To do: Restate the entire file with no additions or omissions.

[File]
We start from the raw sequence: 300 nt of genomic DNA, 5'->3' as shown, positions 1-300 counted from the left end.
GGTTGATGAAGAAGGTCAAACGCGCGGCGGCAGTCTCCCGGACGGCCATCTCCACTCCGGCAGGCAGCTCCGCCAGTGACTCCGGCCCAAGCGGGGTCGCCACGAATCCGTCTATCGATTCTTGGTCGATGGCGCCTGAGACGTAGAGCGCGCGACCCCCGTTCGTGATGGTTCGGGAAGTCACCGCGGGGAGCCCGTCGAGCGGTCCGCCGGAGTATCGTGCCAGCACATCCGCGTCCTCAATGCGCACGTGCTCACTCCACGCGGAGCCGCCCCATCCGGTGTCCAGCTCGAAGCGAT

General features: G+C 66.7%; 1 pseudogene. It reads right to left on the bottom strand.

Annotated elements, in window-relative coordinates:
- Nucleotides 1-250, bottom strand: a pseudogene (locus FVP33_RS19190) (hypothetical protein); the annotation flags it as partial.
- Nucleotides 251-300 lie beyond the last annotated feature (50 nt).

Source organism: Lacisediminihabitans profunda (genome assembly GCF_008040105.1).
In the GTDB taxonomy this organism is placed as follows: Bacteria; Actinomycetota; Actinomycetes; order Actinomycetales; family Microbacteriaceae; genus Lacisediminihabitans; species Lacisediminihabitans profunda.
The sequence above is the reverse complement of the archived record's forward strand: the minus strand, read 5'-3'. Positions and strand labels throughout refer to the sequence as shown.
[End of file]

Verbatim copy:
We start from the raw sequence: 300 nt of genomic DNA, 5'->3' as shown, positions 1-300 counted from the left end.
GGTTGATGAAGAAGGTCAAACGCGCGGCGGCAGTCTCCCGGACGGCCATCTCCACTCCGGCAGGCAGCTCCGCCAGTGACTCCGGCCCAAGCGGGGTCGCCACGAATCCGTCTATCGATTCTTGGTCGATGGCGCCTGAGACGTAGAGCGCGCGACCCCCGTTCGTGATGGTTCGGGAAGTCACCGCGGGGAGCCCGTCGAGCGGTCCGCCGGAGTATCGTGCCAGCACATCCGCGTCCTCAATGCGCACGTGCTCACTCCACGCGGAGCCGCCCCATCCGGTGTCCAGCTCGAAGCGAT

General features: G+C 66.7%; 1 pseudogene. It reads right to left on the bottom strand.

Annotated elements, in window-relative coordinates:
- Nucleotides 1-250, bottom strand: a pseudogene (locus FVP33_RS19190) (hypothetical protein); the annotation flags it as partial.
- Nucleotides 251-300 lie beyond the last annotated feature (50 nt).

Source organism: Lacisediminihabitans profunda (genome assembly GCF_008040105.1).
In the GTDB taxonomy this organism is placed as follows: Bacteria; Actinomycetota; Actinomycetes; order Actinomycetales; family Microbacteriaceae; genus Lacisediminihabitans; species Lacisediminihabitans profunda.
The sequence above is the reverse complement of the archived record's forward strand: the minus strand, read 5'-3'. Positions and strand labels throughout refer to the sequence as shown.